The retail sector in Papua New Guinea is showing signs of resilience despite challenges in the wider economy. Slow GDP growth, tight household budgets and a lack of foreign currency have created a difficult environment for trade stores, shops, supermarkets and malls: sales at some of the country’s bellwether retailers have fallen as much as 50% from peak levels in 2012. At the same time, government-led efforts to encourage local production and consumption in the form of campaigns and tariffs continue to move the economy forward. Some firms are expanding their footprints, adding to their dealer and service networks, while new stores are entering the market, and delayed projects are getting back on track.
One challenge the sector is facing, however, is the growing number of foreign businesses, which operate without proper licences and often with a low level of tax compliance. Though difficulties remain, many retailers see this as a time to consolidate, build upon their foundations and develop more offerings. “We have appointed an authorised parts reseller in Manus and are continuing to look for opportunities,” Neil Stewart, general manager operations at Ela Motors, told OBG. “For instance, we are planning to invest PGK20m ($6.2m) in the development of a standalone Toyota-only facility, with construction to begin in 2019.”
The retail sector in PNG has evolved substantially over the past six decades, as it adapted to serve the changing needs of diverse communities spread across great distances. Brian Bell Group, which started as a gun shop on Ela Beach in 1958, is now a major purveyor of white goods, with 12 outlets throughout the country. Papindo Trading Company, which is 100% locally owned, has 42 stores throughout PNG. The chain operates under a variety of names, including the Hagen Shop, Shopper’s Choice and Alotau Supermarket & Department Store. City Pharmacy Limited (CPL), which is listed on the Port Moresby Stock Exchange, has six brands in total, including 29 City Pharmacy outlets, eight Stop & Shop branches, 11 Hardware Haus stores and seven BonCafes. Able Home & Office has eight stores nationwide offering everything from coffee machines to computers. Courts, a WR Carpenter company selling furniture and electrical goods, has six branches around the country. TST has eight supermarkets, most in Port Moresby, while local conglomerate RH Group has three hypermarkets in Port Moresby and one in Lae. In 2010 it completed Vision City, the largest mall in the South Pacific. The PGK1bn ($312.2m) complex has 50 stores, a hypermarket and a cinema.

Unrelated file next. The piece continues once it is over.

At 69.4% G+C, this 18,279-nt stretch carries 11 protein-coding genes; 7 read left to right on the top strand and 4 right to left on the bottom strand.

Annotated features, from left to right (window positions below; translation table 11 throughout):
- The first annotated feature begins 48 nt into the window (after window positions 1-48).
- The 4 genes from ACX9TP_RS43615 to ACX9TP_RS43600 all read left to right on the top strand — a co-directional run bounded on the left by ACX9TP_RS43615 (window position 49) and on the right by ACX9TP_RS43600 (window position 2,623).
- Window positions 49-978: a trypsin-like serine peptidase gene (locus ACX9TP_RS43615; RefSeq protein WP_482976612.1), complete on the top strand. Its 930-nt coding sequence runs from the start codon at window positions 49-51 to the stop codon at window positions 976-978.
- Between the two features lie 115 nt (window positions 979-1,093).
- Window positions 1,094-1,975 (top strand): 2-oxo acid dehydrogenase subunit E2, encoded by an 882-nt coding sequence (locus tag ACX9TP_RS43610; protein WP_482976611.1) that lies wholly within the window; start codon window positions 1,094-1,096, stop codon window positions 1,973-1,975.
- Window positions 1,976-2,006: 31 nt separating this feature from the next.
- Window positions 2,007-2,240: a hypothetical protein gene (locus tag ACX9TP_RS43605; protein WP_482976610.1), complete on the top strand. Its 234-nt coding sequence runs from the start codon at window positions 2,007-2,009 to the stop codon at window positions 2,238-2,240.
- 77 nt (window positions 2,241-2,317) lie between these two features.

In the first three quarters of 2017 retail sales rose by 11.9%, compared to a 35.5% decline in the corresponding period in 2016, according to the central bank. As a whole, the sector grew 2% in 2017 and was expected to grow by 4.2% in 2018 and by around 4% per annum through to 2022, slightly outpacing GDP growth, according to projections in the 2018 budget. Inflation was relatively subdued, with estimates putting the rate at 5.9% in 2017; it is projected to rise to 6.9% in 2018, before falling below 6% again. The price of goods rose in part due to the increase in the import tariff and fuel tax. The government increased the excise tax for diesel from PGK0.10 ($0.03) to PGK0.23 ($0.07) per litre at the beginning of 2018, which impacted the prices of most items sold in the country to some degree.